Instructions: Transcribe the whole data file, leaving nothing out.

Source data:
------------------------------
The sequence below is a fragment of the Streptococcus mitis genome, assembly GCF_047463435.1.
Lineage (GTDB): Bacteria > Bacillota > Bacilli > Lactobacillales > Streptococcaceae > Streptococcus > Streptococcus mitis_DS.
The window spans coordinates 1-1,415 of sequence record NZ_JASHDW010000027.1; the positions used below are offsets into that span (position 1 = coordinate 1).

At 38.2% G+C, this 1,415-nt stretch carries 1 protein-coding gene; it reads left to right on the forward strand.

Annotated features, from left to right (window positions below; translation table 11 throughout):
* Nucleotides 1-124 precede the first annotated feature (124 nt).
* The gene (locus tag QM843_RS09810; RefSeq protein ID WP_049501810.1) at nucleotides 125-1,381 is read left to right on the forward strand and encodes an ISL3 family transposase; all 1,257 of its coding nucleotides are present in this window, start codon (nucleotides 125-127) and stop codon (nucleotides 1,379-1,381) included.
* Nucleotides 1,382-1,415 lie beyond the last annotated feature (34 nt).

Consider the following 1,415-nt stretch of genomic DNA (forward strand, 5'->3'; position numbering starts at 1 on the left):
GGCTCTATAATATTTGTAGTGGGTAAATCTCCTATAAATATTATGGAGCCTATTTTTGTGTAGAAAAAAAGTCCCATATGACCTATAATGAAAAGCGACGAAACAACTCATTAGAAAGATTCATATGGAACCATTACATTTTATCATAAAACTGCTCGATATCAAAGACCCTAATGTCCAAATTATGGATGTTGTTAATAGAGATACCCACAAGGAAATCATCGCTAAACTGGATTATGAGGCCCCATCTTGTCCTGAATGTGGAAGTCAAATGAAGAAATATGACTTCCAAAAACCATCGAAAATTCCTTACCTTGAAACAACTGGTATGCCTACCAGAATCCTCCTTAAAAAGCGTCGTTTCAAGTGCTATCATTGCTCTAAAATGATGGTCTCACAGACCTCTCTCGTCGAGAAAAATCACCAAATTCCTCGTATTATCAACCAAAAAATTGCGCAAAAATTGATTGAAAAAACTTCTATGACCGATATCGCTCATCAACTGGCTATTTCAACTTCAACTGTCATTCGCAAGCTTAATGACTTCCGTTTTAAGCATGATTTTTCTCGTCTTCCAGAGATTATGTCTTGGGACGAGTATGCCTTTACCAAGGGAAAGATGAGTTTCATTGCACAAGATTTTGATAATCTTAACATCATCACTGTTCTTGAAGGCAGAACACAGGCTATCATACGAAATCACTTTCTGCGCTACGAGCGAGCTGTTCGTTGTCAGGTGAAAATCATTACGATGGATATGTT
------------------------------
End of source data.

The sequence below is a fragment of the Streptococcus mitis genome, assembly GCF_047463435.1.
Lineage (GTDB): Bacteria > Bacillota > Bacilli > Lactobacillales > Streptococcaceae > Streptococcus > Streptococcus mitis_DS.
The window spans coordinates 1-1,415 of sequence record NZ_JASHDW010000027.1; the positions used below are offsets into that span (position 1 = coordinate 1).

At 38.2% G+C, this 1,415-nt stretch carries 1 protein-coding gene; it reads left to right on the forward strand.

Annotated features, from left to right (window positions below; translation table 11 throughout):
* Nucleotides 1-124 precede the first annotated feature (124 nt).
* The gene (locus tag QM843_RS09810; RefSeq protein ID WP_049501810.1) at nucleotides 125-1,381 is read left to right on the forward strand and encodes an ISL3 family transposase; all 1,257 of its coding nucleotides are present in this window, start codon (nucleotides 125-127) and stop codon (nucleotides 1,379-1,381) included.
* Nucleotides 1,382-1,415 lie beyond the last annotated feature (34 nt).

Consider the following 1,415-nt stretch of genomic DNA (forward strand, 5'->3'; position numbering starts at 1 on the left):
GGCTCTATAATATTTGTAGTGGGTAAATCTCCTATAAATATTATGGAGCCTATTTTTGTGTAGAAAAAAAGTCCCATATGACCTATAATGAAAAGCGACGAAACAACTCATTAGAAAGATTCATATGGAACCATTACATTTTATCATAAAACTGCTCGATATCAAAGACCCTAATGTCCAAATTATGGATGTTGTTAATAGAGATACCCACAAGGAAATCATCGCTAAACTGGATTATGAGGCCCCATCTTGTCCTGAATGTGGAAGTCAAATGAAGAAATATGACTTCCAAAAACCATCGAAAATTCCTTACCTTGAAACAACTGGTATGCCTACCAGAATCCTCCTTAAAAAGCGTCGTTTCAAGTGCTATCATTGCTCTAAAATGATGGTCTCACAGACCTCTCTCGTCGAGAAAAATCACCAAATTCCTCGTATTATCAACCAAAAAATTGCGCAAAAATTGATTGAAAAAACTTCTATGACCGATATCGCTCATCAACTGGCTATTTCAACTTCAACTGTCATTCGCAAGCTTAATGACTTCCGTTTTAAGCATGATTTTTCTCGTCTTCCAGAGATTATGTCTTGGGACGAGTATGCCTTTACCAAGGGAAAGATGAGTTTCATTGCACAAGATTTTGATAATCTTAACATCATCACTGTTCTTGAAGGCAGAACACAGGCTATCATACGAAATCACTTTCTGCGCTACGAGCGAGCTGTTCGTTGTCAGGTGAAAATCATTACGATGGATATGTT